Vicki Harber is hoping to make an impact outside the lines at the 2019 Canada Winter Games.
Harber, who has a PhD, is Professor Emeritus at the University of Alberta from the Faculty of Physical Education & Recreation and one of several panelists who has been invited to speak at Coach House in the Athlete’s Village at the Games.
Along with former NHLer Sheldon Kennedy, the duo discussed keeping girls in sport and recognizing women who coach in their Monday night fireside chat.
Harber, who is helping shape athlete development programs for young females across Canada was also here last week as part of the panel put on by the Coaching Association of Canada during Week one. She said the focus inevitably shifted to what the research is saying about how to keep girls involved in sport between the ages of 12 to 16.
Research on the topic is plentiful, she noted sometimes it can be as simple as finding a mentor, whether it is an adult or even an older student.
Another major factor in the dropout rate, or even getting girls involved in the first place is the notion sport is only for high-level competition. Harber said the community building aspect of sport is sometimes overlooked in our ultra-competitive society. When in reality, it could be a place for us to focus our attention if we want to keep young athletes involved longer.
“I think sport has lost its way a little bit, particularly community sport. Around making it more than just the high-performance pathway,” Harber said.
“We get extremely fixated on excellence at way too young an age. Girls in particular, because of some of their social circumstances – if they don’t feel like they’re a star performer, why the heck would they put themselves in that situation to begin with.”
That all is affected by coaching, which Harber noted is an important piece of the conversation as well. Not just high-level, elite coaches who push athletes to the podium, but ones who stress team and community building, hard work and dedication at all levels. That will help make better coaches down the road, but also younger mentors in sport for their peers.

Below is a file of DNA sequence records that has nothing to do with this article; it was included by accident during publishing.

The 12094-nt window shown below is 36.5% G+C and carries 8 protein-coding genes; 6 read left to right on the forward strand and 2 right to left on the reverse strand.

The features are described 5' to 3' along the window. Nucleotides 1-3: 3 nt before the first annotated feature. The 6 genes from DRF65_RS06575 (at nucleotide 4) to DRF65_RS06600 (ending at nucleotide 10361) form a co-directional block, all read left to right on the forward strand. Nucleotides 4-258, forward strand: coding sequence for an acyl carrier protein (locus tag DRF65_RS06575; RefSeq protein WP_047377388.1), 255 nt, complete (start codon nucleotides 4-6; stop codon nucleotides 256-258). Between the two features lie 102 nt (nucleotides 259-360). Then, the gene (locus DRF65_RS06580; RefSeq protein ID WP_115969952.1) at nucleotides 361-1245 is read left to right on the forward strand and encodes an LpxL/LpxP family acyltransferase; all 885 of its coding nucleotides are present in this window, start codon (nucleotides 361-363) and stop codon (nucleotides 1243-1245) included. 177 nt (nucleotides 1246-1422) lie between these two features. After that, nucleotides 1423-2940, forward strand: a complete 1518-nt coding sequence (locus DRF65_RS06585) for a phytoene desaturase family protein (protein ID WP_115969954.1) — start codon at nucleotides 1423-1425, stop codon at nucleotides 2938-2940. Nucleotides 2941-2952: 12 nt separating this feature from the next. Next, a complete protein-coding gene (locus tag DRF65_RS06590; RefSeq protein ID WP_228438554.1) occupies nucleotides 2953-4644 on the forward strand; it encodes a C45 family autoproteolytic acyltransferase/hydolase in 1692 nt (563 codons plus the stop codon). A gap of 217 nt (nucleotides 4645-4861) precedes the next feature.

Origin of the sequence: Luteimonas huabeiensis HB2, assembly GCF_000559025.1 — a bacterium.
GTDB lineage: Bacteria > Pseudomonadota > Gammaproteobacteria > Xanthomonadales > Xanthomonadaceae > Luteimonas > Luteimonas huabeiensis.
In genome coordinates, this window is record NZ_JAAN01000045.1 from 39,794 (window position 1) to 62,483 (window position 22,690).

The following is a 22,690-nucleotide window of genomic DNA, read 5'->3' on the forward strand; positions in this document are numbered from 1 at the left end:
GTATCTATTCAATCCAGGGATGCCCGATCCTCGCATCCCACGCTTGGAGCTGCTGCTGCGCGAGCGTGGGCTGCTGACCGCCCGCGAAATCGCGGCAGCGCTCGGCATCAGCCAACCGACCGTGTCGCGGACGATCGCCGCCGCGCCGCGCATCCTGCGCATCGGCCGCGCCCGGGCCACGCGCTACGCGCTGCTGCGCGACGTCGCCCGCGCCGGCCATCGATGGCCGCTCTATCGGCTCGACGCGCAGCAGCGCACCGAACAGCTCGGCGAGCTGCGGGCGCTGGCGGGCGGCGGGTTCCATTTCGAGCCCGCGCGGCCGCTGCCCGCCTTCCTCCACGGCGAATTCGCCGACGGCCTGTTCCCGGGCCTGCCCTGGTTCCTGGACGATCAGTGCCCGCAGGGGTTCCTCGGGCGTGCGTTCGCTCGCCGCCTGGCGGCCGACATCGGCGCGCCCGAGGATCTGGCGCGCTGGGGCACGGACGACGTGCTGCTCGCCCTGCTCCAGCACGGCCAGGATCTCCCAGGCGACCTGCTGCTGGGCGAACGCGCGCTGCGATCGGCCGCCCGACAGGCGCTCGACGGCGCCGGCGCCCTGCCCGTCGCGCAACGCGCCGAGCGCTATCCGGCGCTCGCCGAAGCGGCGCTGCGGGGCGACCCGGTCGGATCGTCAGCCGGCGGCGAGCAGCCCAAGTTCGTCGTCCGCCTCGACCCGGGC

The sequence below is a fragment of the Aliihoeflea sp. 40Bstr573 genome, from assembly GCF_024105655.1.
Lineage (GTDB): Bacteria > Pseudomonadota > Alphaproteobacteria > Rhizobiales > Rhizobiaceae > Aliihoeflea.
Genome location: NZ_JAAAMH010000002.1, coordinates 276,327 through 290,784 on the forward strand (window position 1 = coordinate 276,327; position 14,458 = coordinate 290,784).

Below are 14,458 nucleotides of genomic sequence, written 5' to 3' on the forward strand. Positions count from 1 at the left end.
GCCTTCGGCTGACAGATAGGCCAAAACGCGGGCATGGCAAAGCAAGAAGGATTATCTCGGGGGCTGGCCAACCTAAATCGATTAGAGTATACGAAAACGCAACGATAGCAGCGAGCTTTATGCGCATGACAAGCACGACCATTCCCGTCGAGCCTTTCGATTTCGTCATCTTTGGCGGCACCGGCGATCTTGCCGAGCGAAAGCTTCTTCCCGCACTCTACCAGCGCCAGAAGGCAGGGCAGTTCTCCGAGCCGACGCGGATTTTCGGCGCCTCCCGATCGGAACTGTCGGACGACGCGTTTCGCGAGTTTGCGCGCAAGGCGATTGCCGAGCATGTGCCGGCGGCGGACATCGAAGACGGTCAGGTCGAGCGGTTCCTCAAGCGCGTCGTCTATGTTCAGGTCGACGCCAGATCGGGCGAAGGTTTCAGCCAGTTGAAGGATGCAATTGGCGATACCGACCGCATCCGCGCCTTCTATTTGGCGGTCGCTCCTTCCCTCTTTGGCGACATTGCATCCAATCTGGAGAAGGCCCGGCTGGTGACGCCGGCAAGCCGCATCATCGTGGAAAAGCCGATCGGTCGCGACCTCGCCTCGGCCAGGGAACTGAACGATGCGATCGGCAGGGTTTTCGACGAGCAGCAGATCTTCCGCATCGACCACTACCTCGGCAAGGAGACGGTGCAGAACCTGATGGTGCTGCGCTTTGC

“If they’ve had quality experiences and a coach that can help them feel a sense of belonging and this value piece. Not every athlete is going to be able to wear red and white or provincial colours. How can a coach create a culture that everyone can contribute?” Harber asked.
“We’ve heard stories along the way about athletes who haven’t made it into those higher levels of performance, but because of a wise coach will say, ‘I think you’ve got a really good eye for the game or you’ve got strong communication style, have you ever thought of coaching?’ ”
In the end, the conversations around sport, good and bad, are helping organizations, coaches and athletes alike. Advancing the conversation forward in order to push the boundaries about making sports a better place for everyone, is as important as the lessons learned along the way.
“The more we have conversations about it, I think the more normalized the whole thing becomes. We’re in some lightning rod times with various issues around sport and treatment of girls and young athletes,” she said.
“There’s no shortage of areas in which we can create dialogue over and as long as they are approached with some open minds, we can’t help but make things better.”